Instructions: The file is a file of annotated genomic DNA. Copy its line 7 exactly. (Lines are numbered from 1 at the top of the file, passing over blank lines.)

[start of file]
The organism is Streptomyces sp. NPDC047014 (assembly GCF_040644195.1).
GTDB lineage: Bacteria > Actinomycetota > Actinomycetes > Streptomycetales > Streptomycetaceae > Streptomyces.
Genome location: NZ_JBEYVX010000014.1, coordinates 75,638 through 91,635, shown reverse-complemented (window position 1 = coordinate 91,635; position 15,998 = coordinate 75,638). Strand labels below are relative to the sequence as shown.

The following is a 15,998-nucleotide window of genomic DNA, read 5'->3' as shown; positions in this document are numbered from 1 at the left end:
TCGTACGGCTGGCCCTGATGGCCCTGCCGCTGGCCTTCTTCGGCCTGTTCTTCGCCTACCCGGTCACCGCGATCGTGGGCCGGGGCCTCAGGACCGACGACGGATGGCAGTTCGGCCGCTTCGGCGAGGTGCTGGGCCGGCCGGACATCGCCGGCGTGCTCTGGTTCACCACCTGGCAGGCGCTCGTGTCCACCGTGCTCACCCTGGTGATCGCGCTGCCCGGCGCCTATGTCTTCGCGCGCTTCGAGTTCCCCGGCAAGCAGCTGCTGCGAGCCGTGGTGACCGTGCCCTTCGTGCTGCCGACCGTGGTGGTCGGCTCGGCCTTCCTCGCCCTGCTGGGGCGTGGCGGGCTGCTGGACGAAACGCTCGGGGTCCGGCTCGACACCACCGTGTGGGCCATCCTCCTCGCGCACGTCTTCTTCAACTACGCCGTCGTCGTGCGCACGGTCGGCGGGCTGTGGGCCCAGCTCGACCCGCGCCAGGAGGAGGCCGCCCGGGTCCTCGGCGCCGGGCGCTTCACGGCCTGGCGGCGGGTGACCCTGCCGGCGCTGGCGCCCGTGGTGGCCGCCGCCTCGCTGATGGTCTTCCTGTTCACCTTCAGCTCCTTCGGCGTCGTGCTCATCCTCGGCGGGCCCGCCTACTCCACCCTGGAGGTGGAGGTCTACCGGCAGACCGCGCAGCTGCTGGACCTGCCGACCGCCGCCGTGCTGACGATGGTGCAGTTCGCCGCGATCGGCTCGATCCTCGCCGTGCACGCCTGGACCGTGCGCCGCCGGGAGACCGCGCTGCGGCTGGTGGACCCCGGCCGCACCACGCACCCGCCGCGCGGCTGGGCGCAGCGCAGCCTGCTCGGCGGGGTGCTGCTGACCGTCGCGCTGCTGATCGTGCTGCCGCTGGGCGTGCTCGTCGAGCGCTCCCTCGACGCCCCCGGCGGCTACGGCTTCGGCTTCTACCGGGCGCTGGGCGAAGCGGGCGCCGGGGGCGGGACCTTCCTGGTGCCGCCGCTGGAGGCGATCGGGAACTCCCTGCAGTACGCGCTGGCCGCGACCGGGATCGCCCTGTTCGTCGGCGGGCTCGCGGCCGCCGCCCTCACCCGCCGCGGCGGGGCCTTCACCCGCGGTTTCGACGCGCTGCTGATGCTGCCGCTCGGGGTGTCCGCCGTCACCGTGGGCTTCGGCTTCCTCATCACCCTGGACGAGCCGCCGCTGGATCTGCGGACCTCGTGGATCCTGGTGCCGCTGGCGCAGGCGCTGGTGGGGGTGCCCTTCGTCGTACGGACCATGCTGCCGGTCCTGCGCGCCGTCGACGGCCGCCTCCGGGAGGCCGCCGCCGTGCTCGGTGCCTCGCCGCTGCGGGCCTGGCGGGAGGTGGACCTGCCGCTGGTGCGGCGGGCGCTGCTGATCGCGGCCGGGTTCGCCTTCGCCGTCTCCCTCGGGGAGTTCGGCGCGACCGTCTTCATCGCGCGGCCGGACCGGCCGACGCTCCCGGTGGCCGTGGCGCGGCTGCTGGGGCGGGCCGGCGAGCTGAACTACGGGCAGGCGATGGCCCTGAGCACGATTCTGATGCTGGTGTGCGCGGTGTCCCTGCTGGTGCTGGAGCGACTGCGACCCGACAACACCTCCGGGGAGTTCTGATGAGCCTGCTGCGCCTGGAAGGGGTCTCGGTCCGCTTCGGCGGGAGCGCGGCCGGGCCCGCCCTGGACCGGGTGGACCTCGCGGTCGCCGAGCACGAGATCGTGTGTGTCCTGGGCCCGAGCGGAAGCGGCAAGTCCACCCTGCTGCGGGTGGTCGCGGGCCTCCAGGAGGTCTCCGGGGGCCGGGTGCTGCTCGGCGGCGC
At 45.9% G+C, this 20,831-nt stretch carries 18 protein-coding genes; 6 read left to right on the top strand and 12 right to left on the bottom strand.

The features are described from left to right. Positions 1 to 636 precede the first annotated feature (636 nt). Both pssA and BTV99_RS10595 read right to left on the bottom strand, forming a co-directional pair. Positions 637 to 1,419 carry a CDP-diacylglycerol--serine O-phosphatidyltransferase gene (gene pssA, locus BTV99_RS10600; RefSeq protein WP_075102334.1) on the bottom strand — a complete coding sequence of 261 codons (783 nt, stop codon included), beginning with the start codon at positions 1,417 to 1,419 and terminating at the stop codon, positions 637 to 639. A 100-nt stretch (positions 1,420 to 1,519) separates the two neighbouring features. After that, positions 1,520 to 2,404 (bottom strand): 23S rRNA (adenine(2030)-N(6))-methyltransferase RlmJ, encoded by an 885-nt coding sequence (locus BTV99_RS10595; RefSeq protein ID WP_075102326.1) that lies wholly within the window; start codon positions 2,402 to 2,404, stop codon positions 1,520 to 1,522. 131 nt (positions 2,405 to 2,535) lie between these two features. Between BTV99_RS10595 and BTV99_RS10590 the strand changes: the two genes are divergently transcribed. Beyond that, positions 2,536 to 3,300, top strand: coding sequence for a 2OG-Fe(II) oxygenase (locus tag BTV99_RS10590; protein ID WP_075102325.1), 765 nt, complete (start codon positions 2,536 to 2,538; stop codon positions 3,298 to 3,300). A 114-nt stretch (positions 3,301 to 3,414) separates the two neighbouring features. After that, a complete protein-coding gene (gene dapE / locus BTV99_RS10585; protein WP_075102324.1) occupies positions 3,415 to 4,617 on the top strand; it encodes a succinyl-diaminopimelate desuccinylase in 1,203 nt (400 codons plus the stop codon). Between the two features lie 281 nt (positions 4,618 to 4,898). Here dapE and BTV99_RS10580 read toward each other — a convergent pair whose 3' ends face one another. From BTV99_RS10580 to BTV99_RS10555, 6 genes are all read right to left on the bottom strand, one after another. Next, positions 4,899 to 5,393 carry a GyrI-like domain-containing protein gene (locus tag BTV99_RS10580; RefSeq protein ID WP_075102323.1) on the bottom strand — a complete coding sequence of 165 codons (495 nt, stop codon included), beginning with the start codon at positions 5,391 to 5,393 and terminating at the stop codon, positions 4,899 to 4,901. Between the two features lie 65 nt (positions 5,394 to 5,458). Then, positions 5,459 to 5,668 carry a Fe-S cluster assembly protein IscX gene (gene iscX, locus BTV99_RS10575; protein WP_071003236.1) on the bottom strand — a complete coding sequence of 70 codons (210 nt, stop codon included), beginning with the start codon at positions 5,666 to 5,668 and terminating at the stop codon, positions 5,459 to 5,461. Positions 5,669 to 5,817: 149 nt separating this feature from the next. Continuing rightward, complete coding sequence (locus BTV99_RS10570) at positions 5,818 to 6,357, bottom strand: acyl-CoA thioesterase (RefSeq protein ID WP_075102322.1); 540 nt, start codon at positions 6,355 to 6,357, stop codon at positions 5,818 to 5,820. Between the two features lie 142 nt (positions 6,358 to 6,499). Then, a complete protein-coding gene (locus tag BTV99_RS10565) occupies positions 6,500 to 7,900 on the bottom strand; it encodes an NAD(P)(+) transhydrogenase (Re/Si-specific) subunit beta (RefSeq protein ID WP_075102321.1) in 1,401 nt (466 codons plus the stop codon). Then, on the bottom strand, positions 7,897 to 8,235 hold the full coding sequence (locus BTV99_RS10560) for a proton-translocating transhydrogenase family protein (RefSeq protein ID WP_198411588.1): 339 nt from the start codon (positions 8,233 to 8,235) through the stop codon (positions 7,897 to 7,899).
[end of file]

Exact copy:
The features are described from left to right. Positions 1 to 636 precede the first annotated feature (636 nt). Both pssA and BTV99_RS10595 read right to left on the bottom strand, forming a co-directional pair. Positions 637 to 1,419 carry a CDP-diacylglycerol--serine O-phosphatidyltransferase gene (gene pssA, locus BTV99_RS10600; RefSeq protein WP_075102334.1) on the bottom strand — a complete coding sequence of 261 codons (783 nt, stop codon included), beginning with the start codon at positions 1,417 to 1,419 and terminating at the stop codon, positions 637 to 639. A 100-nt stretch (positions 1,420 to 1,519) separates the two neighbouring features. After that, positions 1,520 to 2,404 (bottom strand): 23S rRNA (adenine(2030)-N(6))-methyltransferase RlmJ, encoded by an 885-nt coding sequence (locus BTV99_RS10595; RefSeq protein ID WP_075102326.1) that lies wholly within the window; start codon positions 2,402 to 2,404, stop codon positions 1,520 to 1,522. 131 nt (positions 2,405 to 2,535) lie between these two features. Between BTV99_RS10595 and BTV99_RS10590 the strand changes: the two genes are divergently transcribed. Beyond that, positions 2,536 to 3,300, top strand: coding sequence for a 2OG-Fe(II) oxygenase (locus tag BTV99_RS10590; protein ID WP_075102325.1), 765 nt, complete (start codon positions 2,536 to 2,538; stop codon positions 3,298 to 3,300). A 114-nt stretch (positions 3,301 to 3,414) separates the two neighbouring features. After that, a complete protein-coding gene (gene dapE / locus BTV99_RS10585; protein WP_075102324.1) occupies positions 3,415 to 4,617 on the top strand; it encodes a succinyl-diaminopimelate desuccinylase in 1,203 nt (400 codons plus the stop codon). Between the two features lie 281 nt (positions 4,618 to 4,898). Here dapE and BTV99_RS10580 read toward each other — a convergent pair whose 3' ends face one another. From BTV99_RS10580 to BTV99_RS10555, 6 genes are all read right to left on the bottom strand, one after another. Next, positions 4,899 to 5,393 carry a GyrI-like domain-containing protein gene (locus tag BTV99_RS10580; RefSeq protein ID WP_075102323.1) on the bottom strand — a complete coding sequence of 165 codons (495 nt, stop codon included), beginning with the start codon at positions 5,391 to 5,393 and terminating at the stop codon, positions 4,899 to 4,901. Between the two features lie 65 nt (positions 5,394 to 5,458). Then, positions 5,459 to 5,668 carry a Fe-S cluster assembly protein IscX gene (gene iscX, locus BTV99_RS10575; protein WP_071003236.1) on the bottom strand — a complete coding sequence of 70 codons (210 nt, stop codon included), beginning with the start codon at positions 5,666 to 5,668 and terminating at the stop codon, positions 5,459 to 5,461. Positions 5,669 to 5,817: 149 nt separating this feature from the next. Continuing rightward, complete coding sequence (locus BTV99_RS10570) at positions 5,818 to 6,357, bottom strand: acyl-CoA thioesterase (RefSeq protein ID WP_075102322.1); 540 nt, start codon at positions 6,355 to 6,357, stop codon at positions 5,818 to 5,820. Between the two features lie 142 nt (positions 6,358 to 6,499). Then, a complete protein-coding gene (locus tag BTV99_RS10565) occupies positions 6,500 to 7,900 on the bottom strand; it encodes an NAD(P)(+) transhydrogenase (Re/Si-specific) subunit beta (RefSeq protein ID WP_075102321.1) in 1,401 nt (466 codons plus the stop codon). Then, on the bottom strand, positions 7,897 to 8,235 hold the full coding sequence (locus BTV99_RS10560) for a proton-translocating transhydrogenase family protein (RefSeq protein ID WP_198411588.1): 339 nt from the start codon (positions 8,233 to 8,235) through the stop codon (positions 7,897 to 7,899).